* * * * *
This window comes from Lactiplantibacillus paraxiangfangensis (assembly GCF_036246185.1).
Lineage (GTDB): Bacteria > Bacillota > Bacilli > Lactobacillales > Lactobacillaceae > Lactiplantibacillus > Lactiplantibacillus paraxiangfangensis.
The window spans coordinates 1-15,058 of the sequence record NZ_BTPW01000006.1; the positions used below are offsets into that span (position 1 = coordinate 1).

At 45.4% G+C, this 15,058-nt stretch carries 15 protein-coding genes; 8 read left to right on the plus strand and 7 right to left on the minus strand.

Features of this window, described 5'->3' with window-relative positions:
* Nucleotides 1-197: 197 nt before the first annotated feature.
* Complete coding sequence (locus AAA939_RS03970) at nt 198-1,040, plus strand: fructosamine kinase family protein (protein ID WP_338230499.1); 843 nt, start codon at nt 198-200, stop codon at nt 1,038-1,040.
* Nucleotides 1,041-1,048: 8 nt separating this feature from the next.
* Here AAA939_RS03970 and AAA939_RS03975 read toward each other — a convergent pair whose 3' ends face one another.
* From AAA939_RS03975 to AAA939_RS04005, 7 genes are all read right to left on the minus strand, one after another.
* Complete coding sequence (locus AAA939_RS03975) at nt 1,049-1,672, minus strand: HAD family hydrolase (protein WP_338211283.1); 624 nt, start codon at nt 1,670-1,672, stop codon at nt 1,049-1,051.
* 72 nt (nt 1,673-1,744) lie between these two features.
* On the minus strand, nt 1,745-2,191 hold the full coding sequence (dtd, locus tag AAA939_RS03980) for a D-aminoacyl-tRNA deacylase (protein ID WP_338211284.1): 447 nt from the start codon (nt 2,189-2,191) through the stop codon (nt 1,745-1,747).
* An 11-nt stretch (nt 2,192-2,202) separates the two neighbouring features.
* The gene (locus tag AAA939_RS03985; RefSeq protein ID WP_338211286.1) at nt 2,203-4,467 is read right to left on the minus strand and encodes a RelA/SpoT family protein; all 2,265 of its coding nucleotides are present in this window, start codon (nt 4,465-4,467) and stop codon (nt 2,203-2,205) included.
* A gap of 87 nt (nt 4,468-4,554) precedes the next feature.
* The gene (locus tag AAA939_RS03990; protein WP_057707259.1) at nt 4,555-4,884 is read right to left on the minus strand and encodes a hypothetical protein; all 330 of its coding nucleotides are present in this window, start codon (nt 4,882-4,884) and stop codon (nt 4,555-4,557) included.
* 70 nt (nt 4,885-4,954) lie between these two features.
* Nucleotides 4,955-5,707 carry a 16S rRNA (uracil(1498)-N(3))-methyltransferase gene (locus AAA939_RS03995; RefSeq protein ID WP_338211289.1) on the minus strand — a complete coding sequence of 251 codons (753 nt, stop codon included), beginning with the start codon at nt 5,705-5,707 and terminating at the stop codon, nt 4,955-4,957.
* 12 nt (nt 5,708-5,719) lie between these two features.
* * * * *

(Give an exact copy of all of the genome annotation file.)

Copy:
This window comes from Lactiplantibacillus paraxiangfangensis (assembly GCF_036246185.1).
Lineage (GTDB): Bacteria > Bacillota > Bacilli > Lactobacillales > Lactobacillaceae > Lactiplantibacillus > Lactiplantibacillus paraxiangfangensis.
The window spans coordinates 1-15,058 of the sequence record NZ_BTPW01000006.1; the positions used below are offsets into that span (position 1 = coordinate 1).

At 45.4% G+C, this 15,058-nt stretch carries 15 protein-coding genes; 8 read left to right on the plus strand and 7 right to left on the minus strand.

Features of this window, described 5'->3' with window-relative positions:
* Nucleotides 1-197: 197 nt before the first annotated feature.
* Complete coding sequence (locus AAA939_RS03970) at nt 198-1,040, plus strand: fructosamine kinase family protein (protein ID WP_338230499.1); 843 nt, start codon at nt 198-200, stop codon at nt 1,038-1,040.
* Nucleotides 1,041-1,048: 8 nt separating this feature from the next.
* Here AAA939_RS03970 and AAA939_RS03975 read toward each other — a convergent pair whose 3' ends face one another.
* From AAA939_RS03975 to AAA939_RS04005, 7 genes are all read right to left on the minus strand, one after another.
* Complete coding sequence (locus AAA939_RS03975) at nt 1,049-1,672, minus strand: HAD family hydrolase (protein WP_338211283.1); 624 nt, start codon at nt 1,670-1,672, stop codon at nt 1,049-1,051.
* 72 nt (nt 1,673-1,744) lie between these two features.
* On the minus strand, nt 1,745-2,191 hold the full coding sequence (dtd, locus tag AAA939_RS03980) for a D-aminoacyl-tRNA deacylase (protein ID WP_338211284.1): 447 nt from the start codon (nt 2,189-2,191) through the stop codon (nt 1,745-1,747).
* An 11-nt stretch (nt 2,192-2,202) separates the two neighbouring features.
* The gene (locus tag AAA939_RS03985; RefSeq protein ID WP_338211286.1) at nt 2,203-4,467 is read right to left on the minus strand and encodes a RelA/SpoT family protein; all 2,265 of its coding nucleotides are present in this window, start codon (nt 4,465-4,467) and stop codon (nt 2,203-2,205) included.
* A gap of 87 nt (nt 4,468-4,554) precedes the next feature.
* The gene (locus tag AAA939_RS03990; protein WP_057707259.1) at nt 4,555-4,884 is read right to left on the minus strand and encodes a hypothetical protein; all 330 of its coding nucleotides are present in this window, start codon (nt 4,882-4,884) and stop codon (nt 4,555-4,557) included.
* 70 nt (nt 4,885-4,954) lie between these two features.
* Nucleotides 4,955-5,707 carry a 16S rRNA (uracil(1498)-N(3))-methyltransferase gene (locus AAA939_RS03995; RefSeq protein ID WP_338211289.1) on the minus strand — a complete coding sequence of 251 codons (753 nt, stop codon included), beginning with the start codon at nt 5,705-5,707 and terminating at the stop codon, nt 4,955-4,957.
* 12 nt (nt 5,708-5,719) lie between these two features.